Time is one of the major themes of the book — as the title indicates. Throughout the poems, there are more than 20 occasions of the word “minute.” And what are the few minutes before later if not now, our present, which Hillman considers “the ground of being.” In fact, “Meaning,” she writes in “Poem Describing Time to the Unborn,” “is made / of time.” We encounter blackbirds flying “through minutes all at once” and slashes placed “on the instrument of time///.” Hillman’s commas are, of course, signs of our self-conscious pauses within time’s steady pulse. Still another typographical element that she comes to use frequently is a set of parallel lines — || — which she identifies as “small rails” that “seem to be space & time / when minutes seem to line up but then don’t.” In several poems, Hillman reminds us that our “time on earth is brief” or “there’s not much time.” And she quotes Henri Bergson’s observation that “real time has no instants.”

It makes sense that a poet whose recent books have focused on the elements — earth, fire, air, and water — would come to be concerned with time, through which all presences and elements we know interact. But in the senses that Hillman uses time — as the ground of being, the substance of meaning, a condition that we experience not as endless but “brief” — we might understand that time exists for us principally through our awareness of our own mortality. Still, Hillman’s poems suggest that our death continues a process of transformation. But she’s not going to say it like that. Hillman alternatives poetics for philosophical postulation. In “A Pattern of Minutes During Illness,” the speaker describes a dying friend:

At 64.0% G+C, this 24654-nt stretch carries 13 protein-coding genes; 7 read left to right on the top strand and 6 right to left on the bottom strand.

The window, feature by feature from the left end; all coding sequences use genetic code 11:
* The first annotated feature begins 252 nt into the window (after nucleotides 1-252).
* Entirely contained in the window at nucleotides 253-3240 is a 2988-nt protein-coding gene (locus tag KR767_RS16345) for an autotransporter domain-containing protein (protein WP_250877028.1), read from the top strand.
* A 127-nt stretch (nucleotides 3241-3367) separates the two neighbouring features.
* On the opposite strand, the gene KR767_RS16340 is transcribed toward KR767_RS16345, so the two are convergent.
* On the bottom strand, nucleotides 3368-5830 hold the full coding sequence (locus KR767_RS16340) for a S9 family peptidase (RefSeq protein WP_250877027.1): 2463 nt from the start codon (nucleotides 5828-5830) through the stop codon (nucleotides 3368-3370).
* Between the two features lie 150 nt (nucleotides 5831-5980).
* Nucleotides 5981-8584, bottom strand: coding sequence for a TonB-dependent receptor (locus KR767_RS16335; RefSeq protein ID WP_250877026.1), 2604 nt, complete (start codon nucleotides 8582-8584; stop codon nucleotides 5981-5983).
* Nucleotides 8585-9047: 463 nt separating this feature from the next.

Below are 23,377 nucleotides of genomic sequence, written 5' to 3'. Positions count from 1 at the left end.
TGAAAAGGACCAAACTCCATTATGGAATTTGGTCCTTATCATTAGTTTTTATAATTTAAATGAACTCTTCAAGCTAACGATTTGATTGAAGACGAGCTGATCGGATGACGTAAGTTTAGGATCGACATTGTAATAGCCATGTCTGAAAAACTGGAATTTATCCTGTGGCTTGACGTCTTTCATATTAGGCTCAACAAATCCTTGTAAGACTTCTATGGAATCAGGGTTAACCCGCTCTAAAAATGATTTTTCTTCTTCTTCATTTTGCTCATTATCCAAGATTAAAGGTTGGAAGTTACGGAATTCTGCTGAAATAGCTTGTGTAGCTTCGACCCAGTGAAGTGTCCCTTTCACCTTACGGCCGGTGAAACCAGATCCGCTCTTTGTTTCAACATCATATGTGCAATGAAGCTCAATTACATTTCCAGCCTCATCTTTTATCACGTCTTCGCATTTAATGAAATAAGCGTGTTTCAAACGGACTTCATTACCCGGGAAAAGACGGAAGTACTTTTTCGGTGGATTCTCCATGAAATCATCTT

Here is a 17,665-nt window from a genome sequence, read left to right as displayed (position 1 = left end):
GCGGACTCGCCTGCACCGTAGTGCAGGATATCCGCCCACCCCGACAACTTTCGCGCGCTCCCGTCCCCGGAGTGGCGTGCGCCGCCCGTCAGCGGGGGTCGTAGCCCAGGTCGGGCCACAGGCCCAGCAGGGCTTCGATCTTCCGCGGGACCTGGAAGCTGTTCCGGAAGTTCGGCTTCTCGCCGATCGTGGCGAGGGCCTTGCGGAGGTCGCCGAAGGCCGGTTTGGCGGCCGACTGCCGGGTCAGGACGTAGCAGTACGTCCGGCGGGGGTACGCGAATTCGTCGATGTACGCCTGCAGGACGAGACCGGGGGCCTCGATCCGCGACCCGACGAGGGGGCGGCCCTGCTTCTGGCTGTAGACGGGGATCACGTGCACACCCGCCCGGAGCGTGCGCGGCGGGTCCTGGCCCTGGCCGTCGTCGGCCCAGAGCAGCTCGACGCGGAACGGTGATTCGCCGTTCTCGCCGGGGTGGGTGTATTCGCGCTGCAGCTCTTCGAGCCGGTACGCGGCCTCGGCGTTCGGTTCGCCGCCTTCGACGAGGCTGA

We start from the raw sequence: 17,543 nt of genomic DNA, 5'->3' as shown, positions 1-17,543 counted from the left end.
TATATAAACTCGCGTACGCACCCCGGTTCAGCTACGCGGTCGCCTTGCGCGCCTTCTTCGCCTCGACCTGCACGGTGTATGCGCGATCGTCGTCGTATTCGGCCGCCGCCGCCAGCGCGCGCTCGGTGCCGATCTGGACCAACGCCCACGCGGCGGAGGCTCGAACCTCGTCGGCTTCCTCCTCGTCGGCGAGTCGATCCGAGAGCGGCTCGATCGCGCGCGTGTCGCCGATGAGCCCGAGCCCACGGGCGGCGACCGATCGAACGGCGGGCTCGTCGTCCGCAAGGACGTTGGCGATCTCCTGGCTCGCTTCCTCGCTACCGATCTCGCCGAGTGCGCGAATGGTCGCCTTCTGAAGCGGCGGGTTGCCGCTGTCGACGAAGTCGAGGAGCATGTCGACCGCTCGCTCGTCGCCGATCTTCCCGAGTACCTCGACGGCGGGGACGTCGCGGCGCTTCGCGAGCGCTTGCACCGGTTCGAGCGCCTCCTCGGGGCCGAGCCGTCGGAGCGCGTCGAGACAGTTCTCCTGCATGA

[She] kept moving through the rounded minutes
of her days as bees in
her yard of double-faced roses sped
into a wheel of notches at
the center of time, or into
time at the center of each
rose.

Here, as elsewhere in this book, she may be thinking of Blake, but not his conception of Christian eternity. For Hillman, absence asserts its own presence — as in the afterimage of the nuthatch. In another poem, she’ll observe how “the quiet ones merge / into earth. They sort the fertile chaos / from flat statement.” She describes a “worm, crossing the battlefield, its mouth / filled with silt.” The dead, she implies, are composted into a vital, living earth. “The Times We Find Ourselves In” ends with the image of “A law of misty rootless process // A kind of light that comes from below,” emphasizing the permeable membrane between death and life. Yet another poem, “The American Burying Beetle,” links itself to the same theme. It ends with this sentence: “When I feel / desperate about humans, i think of this / worker under the six states remaking the dead.”